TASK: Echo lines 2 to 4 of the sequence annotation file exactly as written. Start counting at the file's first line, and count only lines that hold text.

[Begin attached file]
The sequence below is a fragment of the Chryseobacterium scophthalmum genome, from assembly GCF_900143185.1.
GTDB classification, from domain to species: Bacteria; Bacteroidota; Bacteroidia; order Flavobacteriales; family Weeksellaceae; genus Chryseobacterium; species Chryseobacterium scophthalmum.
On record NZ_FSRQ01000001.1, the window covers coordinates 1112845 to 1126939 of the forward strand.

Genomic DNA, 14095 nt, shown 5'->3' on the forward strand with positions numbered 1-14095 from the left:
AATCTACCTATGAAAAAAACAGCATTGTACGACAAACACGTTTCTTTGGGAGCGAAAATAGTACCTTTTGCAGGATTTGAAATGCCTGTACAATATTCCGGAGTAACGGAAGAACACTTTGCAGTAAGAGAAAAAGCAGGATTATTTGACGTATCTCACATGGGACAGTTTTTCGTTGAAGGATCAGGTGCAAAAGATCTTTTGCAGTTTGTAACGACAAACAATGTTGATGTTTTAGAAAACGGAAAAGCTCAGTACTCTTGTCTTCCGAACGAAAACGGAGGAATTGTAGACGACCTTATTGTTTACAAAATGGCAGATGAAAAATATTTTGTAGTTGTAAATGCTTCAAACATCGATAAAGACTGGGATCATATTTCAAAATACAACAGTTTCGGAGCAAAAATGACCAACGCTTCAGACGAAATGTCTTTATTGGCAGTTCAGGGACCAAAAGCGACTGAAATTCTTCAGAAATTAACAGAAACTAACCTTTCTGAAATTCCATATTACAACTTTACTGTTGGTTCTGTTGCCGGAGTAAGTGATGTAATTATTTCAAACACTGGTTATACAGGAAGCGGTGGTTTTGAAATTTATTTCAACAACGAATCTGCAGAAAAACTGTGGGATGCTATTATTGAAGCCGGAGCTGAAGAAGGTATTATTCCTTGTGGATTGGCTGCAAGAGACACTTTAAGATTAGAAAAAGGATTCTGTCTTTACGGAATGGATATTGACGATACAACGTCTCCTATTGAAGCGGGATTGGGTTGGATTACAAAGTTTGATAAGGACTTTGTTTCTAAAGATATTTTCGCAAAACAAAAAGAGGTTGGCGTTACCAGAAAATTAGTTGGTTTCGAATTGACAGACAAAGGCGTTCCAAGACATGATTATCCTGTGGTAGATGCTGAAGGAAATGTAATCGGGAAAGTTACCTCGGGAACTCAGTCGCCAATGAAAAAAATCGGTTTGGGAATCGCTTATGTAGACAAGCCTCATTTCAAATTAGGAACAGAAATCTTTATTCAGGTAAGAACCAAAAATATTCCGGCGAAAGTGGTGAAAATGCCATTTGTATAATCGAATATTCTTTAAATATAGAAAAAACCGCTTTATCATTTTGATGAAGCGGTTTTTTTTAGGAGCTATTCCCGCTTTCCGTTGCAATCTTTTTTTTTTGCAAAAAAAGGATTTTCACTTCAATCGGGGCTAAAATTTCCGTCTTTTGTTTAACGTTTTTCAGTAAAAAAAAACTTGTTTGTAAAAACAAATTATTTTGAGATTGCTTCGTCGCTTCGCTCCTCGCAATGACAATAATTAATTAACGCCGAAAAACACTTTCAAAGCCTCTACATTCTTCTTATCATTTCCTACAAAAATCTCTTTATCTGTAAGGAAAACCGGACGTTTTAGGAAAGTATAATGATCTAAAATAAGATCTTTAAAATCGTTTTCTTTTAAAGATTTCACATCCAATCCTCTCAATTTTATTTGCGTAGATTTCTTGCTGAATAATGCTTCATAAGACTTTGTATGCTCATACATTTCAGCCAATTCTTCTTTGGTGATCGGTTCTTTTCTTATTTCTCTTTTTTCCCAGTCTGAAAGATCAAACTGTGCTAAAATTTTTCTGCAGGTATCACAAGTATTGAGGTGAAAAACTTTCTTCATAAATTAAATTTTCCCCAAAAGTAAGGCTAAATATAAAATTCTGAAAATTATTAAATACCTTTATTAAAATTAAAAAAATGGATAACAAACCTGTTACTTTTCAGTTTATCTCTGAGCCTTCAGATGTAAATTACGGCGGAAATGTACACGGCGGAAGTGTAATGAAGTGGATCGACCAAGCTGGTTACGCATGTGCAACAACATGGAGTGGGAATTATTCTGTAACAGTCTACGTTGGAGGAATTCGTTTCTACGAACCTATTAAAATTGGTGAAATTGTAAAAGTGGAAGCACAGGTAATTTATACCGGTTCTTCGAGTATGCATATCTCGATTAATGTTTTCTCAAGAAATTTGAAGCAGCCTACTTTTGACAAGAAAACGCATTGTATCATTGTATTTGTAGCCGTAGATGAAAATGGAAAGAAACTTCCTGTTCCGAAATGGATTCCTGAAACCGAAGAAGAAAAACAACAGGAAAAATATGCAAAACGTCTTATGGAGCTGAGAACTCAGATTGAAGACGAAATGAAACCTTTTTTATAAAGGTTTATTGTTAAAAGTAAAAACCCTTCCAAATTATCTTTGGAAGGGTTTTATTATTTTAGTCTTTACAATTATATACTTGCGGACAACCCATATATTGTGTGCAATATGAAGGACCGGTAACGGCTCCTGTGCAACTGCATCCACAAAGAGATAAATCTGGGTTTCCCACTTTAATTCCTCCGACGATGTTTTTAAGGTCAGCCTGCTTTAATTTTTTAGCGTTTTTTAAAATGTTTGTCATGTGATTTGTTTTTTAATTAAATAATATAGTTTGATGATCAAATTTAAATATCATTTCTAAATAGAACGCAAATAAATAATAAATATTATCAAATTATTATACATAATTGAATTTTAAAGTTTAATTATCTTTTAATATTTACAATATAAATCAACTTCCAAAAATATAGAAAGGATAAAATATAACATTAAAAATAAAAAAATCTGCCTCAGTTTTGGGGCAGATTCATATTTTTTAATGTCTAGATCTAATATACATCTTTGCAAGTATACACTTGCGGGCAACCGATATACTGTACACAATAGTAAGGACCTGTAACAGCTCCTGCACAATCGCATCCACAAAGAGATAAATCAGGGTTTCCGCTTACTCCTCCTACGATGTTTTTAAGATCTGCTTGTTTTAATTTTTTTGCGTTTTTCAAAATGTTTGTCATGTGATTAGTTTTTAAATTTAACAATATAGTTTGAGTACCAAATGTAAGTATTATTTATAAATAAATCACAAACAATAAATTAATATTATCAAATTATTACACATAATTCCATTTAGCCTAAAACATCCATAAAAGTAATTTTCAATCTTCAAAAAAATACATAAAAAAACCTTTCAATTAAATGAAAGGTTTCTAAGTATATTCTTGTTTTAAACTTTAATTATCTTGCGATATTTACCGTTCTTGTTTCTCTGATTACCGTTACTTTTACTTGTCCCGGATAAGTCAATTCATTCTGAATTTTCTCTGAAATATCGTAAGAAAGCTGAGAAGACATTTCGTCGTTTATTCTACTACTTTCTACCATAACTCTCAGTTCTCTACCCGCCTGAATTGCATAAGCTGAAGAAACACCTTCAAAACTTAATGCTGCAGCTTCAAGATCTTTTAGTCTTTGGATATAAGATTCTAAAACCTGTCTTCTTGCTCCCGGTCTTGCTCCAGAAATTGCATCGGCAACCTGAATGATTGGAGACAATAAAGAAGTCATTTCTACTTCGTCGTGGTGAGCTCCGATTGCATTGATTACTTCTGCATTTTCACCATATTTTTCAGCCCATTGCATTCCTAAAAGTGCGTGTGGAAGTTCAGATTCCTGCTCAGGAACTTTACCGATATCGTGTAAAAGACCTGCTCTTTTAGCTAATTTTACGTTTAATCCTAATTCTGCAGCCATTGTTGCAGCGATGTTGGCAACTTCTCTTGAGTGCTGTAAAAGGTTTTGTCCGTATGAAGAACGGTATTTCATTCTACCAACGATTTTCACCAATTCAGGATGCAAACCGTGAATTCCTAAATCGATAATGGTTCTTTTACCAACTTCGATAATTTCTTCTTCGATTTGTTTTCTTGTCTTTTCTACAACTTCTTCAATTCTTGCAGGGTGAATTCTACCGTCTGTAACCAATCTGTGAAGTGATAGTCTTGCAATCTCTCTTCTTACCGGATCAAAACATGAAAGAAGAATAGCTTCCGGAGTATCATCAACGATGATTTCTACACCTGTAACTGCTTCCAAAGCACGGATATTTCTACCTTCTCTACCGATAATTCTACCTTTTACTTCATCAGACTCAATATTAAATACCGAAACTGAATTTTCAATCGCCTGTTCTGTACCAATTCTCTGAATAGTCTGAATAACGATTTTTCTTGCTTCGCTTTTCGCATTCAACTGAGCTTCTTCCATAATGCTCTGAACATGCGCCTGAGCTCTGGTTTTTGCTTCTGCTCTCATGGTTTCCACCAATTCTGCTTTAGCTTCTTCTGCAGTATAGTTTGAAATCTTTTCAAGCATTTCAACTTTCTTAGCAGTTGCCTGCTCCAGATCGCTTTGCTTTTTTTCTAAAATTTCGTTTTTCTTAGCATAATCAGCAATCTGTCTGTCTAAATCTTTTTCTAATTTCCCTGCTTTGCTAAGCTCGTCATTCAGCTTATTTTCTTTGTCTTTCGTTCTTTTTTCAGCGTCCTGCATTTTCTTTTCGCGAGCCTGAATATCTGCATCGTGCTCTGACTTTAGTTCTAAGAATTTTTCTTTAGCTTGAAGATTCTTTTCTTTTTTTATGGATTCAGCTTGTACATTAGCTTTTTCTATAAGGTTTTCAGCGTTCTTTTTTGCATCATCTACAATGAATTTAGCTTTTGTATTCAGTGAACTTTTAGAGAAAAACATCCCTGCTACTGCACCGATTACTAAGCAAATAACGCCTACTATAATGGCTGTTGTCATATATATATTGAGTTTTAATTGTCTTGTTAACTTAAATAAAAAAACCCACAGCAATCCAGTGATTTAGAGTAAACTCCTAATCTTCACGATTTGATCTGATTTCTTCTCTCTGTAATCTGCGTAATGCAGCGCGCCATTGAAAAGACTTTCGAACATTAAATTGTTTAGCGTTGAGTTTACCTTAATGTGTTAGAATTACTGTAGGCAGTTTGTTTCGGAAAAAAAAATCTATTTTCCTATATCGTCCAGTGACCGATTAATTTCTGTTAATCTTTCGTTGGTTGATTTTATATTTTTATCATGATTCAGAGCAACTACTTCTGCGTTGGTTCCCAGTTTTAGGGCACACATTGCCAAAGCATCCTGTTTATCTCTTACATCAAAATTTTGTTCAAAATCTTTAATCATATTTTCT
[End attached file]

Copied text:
GTDB classification, from domain to species: Bacteria; Bacteroidota; Bacteroidia; order Flavobacteriales; family Weeksellaceae; genus Chryseobacterium; species Chryseobacterium scophthalmum.
On record NZ_FSRQ01000001.1, the window covers coordinates 1112845 to 1126939 of the forward strand.

Genomic DNA, 14095 nt, shown 5'->3' on the forward strand with positions numbered 1-14095 from the left: